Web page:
Building accessible experiences

14 October 2020 / Published in Tech & Innovation

Did you know that up to 25% of New Zealanders identify as having a disability? There are a lot of Kiwis who face challenges daily in areas that most of us take for granted.

For some who are less-abled, simple tasks like making a cup of coffee, brushing their teeth or getting in and out of a car can be a real challenge without the assistance of someone else.

Independence, the ability to go through life unaided by others, is highly valued. Those who are creating services, buildings, technology or experiences for people can literally change someone's life for the better by making these accessible to those with disabilities.

We see this in many areas of life, from wheelchair access onto a bus, through to braille on elevator buttons. Enhancements like these offer independence to those who have may have relied on others’ help to get on the bus or use an elevator.

The digital world, and ASB online banking, is no different.

When digital services are designed and built with the less-abled in mind, this can offer autonomy, freedom and equality. If not done well it can lead to unnecessary frustration, exclusion and hardship.

This is something we recognise, value and are committed to at ASB, and our teams are working hard to bring our digital experiences up to a standard that makes them accessible and inclusive to all our customers.

We want to make digital services, like checking your balance, making a payment to a friend or someone on Trade Me, or joining KiwiSaver, accessible and usable without frustration by our customers who may be blind or impaired in some way.

To work towards this goal takes a lot of continuous, collaborative work by our teams, from design through to build through to testing. From the ground up, the Design Practice puts deep thought and consideration into how we can design our experiences to be WCAG 2.1 compliant. This gives our development teams a great starting point for building experiences that everyone can use. We also work with Access Advisors to see how they can best support those less-abled.

At a recent internal developer conference two of our star software developers, Riel and Conor, discussed their experience making bank transfers accessible and usable to our customers who have a disability.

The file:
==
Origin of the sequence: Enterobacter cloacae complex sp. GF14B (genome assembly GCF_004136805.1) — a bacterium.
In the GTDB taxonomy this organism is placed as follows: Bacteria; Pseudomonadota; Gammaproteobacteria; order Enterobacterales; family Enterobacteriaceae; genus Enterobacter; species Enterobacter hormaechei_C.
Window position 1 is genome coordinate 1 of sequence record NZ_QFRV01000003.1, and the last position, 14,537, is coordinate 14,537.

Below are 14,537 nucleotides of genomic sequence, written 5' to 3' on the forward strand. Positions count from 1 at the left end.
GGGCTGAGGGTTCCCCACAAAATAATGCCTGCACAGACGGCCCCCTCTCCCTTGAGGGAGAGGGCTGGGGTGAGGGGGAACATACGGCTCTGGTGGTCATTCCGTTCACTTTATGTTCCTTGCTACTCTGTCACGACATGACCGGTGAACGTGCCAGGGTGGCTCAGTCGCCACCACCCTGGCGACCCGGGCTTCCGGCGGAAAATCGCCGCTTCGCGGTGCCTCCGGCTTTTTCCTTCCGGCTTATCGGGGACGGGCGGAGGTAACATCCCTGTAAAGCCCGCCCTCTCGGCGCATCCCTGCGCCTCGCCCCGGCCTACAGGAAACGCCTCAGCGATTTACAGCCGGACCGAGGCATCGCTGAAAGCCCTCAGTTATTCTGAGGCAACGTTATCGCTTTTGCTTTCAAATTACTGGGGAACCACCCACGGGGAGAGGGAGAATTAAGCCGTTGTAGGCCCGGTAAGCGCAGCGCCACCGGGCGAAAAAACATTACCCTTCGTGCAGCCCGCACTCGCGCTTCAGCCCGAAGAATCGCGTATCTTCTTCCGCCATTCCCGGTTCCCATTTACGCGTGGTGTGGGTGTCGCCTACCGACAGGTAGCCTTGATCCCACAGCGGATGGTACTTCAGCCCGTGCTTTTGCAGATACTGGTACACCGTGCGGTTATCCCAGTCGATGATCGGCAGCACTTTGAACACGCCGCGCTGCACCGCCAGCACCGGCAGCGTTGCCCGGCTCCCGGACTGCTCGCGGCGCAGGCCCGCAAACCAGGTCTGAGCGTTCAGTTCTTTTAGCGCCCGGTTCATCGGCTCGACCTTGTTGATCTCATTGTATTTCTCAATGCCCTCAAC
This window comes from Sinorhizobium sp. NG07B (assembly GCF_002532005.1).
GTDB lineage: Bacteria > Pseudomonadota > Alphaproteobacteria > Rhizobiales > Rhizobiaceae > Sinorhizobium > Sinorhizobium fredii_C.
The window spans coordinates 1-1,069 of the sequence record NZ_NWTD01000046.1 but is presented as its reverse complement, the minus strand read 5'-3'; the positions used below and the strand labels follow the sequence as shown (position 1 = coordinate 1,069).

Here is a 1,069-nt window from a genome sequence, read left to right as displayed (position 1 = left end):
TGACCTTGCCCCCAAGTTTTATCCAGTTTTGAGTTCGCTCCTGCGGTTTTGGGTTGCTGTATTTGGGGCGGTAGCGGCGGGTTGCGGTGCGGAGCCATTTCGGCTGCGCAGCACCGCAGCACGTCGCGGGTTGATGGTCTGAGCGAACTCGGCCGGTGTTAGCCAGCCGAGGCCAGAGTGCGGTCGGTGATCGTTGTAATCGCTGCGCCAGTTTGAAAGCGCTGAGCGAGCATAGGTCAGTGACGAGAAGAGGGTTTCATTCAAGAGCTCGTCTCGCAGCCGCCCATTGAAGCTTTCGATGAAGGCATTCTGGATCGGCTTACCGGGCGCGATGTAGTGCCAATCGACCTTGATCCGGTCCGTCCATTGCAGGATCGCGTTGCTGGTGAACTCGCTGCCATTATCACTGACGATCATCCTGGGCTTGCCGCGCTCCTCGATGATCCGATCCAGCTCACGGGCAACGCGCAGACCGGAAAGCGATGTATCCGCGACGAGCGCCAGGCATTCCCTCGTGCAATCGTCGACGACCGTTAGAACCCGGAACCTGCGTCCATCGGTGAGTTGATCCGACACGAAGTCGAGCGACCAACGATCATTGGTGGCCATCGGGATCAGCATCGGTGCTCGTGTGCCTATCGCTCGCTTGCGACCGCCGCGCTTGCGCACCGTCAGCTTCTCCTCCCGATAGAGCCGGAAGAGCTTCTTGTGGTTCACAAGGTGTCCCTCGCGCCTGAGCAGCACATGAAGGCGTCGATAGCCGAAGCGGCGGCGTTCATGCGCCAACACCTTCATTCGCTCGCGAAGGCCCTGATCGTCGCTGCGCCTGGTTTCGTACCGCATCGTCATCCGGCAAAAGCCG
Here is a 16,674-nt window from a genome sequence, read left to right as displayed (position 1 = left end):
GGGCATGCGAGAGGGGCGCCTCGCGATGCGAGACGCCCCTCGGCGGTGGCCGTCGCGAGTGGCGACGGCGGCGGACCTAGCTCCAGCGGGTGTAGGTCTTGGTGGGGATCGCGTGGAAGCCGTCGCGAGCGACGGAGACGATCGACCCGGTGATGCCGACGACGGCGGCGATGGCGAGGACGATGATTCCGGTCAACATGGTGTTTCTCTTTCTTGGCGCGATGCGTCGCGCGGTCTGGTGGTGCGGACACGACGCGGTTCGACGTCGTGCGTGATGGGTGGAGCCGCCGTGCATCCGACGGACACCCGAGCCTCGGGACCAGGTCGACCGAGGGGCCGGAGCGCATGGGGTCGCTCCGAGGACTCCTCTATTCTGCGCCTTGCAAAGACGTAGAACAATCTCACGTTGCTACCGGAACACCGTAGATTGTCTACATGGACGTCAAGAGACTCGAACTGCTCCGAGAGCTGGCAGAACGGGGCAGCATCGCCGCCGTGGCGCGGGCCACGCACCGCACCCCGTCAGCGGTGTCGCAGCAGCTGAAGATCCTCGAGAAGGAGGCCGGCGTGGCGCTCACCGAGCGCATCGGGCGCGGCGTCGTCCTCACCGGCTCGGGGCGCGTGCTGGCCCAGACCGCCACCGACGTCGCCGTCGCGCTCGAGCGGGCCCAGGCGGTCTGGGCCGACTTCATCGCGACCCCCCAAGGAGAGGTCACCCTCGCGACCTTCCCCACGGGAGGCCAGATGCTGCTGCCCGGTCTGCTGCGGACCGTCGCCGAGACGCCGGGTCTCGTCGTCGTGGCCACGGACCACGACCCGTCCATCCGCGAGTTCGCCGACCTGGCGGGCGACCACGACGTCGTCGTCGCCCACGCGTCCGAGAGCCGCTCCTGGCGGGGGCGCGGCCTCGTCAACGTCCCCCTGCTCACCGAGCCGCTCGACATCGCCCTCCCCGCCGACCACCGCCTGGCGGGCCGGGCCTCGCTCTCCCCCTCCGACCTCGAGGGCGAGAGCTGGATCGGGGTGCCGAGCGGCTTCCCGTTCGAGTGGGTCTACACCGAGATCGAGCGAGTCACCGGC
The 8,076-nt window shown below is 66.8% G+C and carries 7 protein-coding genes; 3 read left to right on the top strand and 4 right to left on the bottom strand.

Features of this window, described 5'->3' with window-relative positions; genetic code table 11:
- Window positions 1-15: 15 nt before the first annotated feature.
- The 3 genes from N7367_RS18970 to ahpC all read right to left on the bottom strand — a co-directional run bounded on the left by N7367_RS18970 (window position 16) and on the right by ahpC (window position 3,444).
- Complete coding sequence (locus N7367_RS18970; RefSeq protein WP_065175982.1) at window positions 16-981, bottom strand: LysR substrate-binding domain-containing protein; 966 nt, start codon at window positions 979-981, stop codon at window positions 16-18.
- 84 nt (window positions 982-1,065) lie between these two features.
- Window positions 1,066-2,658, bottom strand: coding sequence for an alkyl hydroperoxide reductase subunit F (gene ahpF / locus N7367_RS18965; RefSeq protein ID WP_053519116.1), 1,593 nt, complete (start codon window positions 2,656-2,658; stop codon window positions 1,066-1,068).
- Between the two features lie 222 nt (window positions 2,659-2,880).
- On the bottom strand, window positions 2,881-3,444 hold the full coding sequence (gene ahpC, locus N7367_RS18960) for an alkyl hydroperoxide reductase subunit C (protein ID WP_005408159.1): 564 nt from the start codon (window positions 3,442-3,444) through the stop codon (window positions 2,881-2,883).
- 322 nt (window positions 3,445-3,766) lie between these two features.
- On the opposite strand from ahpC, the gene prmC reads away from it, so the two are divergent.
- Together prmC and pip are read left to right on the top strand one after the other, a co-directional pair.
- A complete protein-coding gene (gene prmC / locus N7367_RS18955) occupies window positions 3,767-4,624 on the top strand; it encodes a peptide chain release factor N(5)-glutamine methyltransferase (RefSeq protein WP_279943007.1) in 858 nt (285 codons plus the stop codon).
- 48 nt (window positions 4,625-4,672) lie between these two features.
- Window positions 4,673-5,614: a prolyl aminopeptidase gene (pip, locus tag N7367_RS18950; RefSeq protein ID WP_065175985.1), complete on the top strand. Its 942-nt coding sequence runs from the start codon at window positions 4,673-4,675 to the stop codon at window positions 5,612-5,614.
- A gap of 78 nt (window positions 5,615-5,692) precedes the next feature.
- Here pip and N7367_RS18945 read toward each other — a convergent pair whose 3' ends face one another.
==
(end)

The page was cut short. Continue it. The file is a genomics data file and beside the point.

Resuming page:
Transfers is a core banking function. Riel and Conor relished the challenge to ensure it is usable by all our customers regardless of their physical ability, and are leading the way in this area. They put a huge amount of work into building and testing this new experience and, at our last chapter meeting, demonstrated some of their journey and the tools they used to help them develop an experience that meets this WCAG 2.1 standard. 

At the conference Conor shared this gem:

“The key challenge with making a website accessible is putting yourself in the shoes of someone who doesn’t have the same ability to interact with the page as you do. For example they may be unable to use a mouse, touch or even see the page. You need to make the webpage able to be understood and interpreted in a clear way using a variety of interfaces (screen reader, keyboard only, non-pointer). It can be difficult to know how to make a webpage easy to consume when you take away a lot of the things we are used to. We are still learning and trying hard to improve, getting advice from consultants, and hopefully in the future we will all find building for accessibility second nature.”

In practice, this may be a visually impaired customer relying on a ‘Screen Reader’ to read out the elements on the screen and navigate through these with the keyboard. For our testing, we need to ensure that what is being read by the Screen Reader is helpful and relevant to those who are visually impaired so they can use the service.

Here the team show how they put themselves in the shoes of these customers to test out the experience without being able to see what is on the screen.

There were lots of great takeaways for our development community from this session as we continue to improve all our digital services and make them accessible to all Kiwis. For example we were walked through how the team made use of some of the different browser add-ons to help support development and testing for accessibility.

The main tools that they talked to us about were:

With ChromeLens, the developers demonstrated how, with this add-on, they were able to load the experience into the browser under conditions that simulate what a less-abled person might experience. JAWS is also one of the tools we use to make sure experiences run well for those who depend on a Screen Reader.

We encourage any team developing web or mobile applications to explore some of the tools above and see how you can bring them into your design and development processes to create great, accessible experiences for everyone.

We recognise that we still have a long way to go to bring our all our experiences up to speed with all the WCAG 2.1 standards, but would like to take this opportunity to congratulate Riel, Conor and their squad for their efforts so far and for taking the time to take the web community through some of their learnings.

You can check it out for yourself by visiting the new ‘Transfers’ experience in FastNet Classic internet banking.


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